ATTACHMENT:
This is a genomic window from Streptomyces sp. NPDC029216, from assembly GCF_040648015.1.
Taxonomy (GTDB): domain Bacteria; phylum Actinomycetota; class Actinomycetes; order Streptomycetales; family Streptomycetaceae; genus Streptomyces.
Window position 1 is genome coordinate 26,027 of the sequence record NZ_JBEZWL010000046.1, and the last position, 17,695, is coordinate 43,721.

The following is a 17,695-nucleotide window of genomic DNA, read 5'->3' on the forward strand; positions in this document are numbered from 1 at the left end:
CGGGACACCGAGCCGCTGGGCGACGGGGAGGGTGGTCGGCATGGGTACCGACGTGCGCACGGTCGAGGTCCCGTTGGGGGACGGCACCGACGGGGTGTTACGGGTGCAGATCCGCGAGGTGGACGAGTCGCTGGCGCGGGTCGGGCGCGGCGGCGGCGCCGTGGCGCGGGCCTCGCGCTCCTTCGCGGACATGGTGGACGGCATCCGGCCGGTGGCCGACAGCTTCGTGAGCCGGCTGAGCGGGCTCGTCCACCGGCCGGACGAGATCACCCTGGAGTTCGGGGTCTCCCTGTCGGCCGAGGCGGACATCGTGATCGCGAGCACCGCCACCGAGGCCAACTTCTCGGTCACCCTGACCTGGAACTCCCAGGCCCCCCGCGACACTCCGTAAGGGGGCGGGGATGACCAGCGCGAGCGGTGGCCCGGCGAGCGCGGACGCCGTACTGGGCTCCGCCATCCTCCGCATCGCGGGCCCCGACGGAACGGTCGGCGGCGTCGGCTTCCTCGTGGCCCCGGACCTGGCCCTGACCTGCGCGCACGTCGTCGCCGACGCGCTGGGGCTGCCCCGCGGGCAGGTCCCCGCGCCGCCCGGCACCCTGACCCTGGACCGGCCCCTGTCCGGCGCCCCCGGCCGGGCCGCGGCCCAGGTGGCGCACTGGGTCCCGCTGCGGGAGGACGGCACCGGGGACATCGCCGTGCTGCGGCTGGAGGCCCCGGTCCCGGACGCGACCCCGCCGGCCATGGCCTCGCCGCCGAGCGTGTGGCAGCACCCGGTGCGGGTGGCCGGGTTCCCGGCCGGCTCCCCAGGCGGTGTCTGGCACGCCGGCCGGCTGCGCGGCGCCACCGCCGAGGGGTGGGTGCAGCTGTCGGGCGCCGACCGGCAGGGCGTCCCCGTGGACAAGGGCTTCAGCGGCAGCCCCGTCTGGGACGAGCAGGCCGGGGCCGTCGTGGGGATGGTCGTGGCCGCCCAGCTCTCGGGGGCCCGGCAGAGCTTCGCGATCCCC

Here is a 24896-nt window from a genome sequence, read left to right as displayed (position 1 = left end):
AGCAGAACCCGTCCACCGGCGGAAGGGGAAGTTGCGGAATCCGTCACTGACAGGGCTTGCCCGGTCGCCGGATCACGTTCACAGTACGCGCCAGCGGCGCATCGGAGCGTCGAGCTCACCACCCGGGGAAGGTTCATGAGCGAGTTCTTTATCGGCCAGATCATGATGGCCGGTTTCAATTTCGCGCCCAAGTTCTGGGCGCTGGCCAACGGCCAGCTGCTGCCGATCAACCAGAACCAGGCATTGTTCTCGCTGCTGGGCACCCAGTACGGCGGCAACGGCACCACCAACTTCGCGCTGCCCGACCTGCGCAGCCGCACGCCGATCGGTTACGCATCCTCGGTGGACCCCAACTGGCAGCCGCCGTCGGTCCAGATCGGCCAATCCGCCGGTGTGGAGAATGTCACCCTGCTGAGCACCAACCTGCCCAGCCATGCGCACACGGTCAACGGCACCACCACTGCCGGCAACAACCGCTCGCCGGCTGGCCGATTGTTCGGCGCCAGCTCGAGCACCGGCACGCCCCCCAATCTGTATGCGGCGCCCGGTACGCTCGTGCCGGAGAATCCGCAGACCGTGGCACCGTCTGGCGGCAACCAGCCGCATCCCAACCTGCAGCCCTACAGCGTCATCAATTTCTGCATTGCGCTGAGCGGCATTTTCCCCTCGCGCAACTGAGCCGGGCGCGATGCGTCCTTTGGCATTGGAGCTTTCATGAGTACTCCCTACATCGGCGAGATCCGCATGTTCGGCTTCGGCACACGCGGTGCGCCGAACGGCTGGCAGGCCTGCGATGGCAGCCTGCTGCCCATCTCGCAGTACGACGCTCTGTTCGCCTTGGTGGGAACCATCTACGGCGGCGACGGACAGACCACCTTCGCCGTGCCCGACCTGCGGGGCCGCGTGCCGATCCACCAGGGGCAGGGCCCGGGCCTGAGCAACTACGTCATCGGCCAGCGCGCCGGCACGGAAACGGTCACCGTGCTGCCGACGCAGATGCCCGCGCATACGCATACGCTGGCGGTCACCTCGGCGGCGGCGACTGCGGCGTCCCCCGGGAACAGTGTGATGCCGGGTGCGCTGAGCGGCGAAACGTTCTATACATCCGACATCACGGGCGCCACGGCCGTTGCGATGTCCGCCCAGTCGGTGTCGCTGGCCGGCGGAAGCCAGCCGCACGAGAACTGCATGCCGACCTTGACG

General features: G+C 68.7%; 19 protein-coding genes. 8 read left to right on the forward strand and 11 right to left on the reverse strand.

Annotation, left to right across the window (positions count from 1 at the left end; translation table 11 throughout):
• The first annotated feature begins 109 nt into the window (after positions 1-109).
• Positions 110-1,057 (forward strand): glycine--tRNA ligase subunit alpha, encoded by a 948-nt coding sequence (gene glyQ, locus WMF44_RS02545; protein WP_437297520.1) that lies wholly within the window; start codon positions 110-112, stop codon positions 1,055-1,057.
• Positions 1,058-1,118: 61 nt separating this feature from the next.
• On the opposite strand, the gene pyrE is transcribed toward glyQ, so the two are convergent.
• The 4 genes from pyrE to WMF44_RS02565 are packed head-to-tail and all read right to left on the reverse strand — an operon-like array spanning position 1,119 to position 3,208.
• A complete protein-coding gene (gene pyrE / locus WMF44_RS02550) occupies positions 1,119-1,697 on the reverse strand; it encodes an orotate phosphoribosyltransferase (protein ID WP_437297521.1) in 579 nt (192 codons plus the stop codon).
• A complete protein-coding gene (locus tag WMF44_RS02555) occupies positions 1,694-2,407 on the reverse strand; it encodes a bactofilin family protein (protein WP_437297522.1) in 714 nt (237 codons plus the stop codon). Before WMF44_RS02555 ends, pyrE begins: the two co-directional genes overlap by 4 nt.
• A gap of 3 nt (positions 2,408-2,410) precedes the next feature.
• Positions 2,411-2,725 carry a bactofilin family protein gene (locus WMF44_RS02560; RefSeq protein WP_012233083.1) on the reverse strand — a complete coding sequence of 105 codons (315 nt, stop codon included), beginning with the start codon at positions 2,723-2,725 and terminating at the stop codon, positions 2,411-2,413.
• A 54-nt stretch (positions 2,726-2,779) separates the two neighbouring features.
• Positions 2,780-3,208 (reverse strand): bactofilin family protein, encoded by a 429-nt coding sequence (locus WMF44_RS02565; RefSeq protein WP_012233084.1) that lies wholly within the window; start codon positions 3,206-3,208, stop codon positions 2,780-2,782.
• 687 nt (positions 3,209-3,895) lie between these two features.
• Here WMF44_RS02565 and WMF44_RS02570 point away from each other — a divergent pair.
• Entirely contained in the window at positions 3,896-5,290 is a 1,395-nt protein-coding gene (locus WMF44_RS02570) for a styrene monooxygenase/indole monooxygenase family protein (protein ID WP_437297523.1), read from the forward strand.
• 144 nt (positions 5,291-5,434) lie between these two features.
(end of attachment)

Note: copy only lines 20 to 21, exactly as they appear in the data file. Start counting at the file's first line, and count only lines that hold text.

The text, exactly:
• Positions 2,780-3,208 (reverse strand): bactofilin family protein, encoded by a 429-nt coding sequence (locus WMF44_RS02565; RefSeq protein WP_012233084.1) that lies wholly within the window; start codon positions 3,206-3,208, stop codon positions 2,780-2,782.
• 687 nt (positions 3,209-3,895) lie between these two features.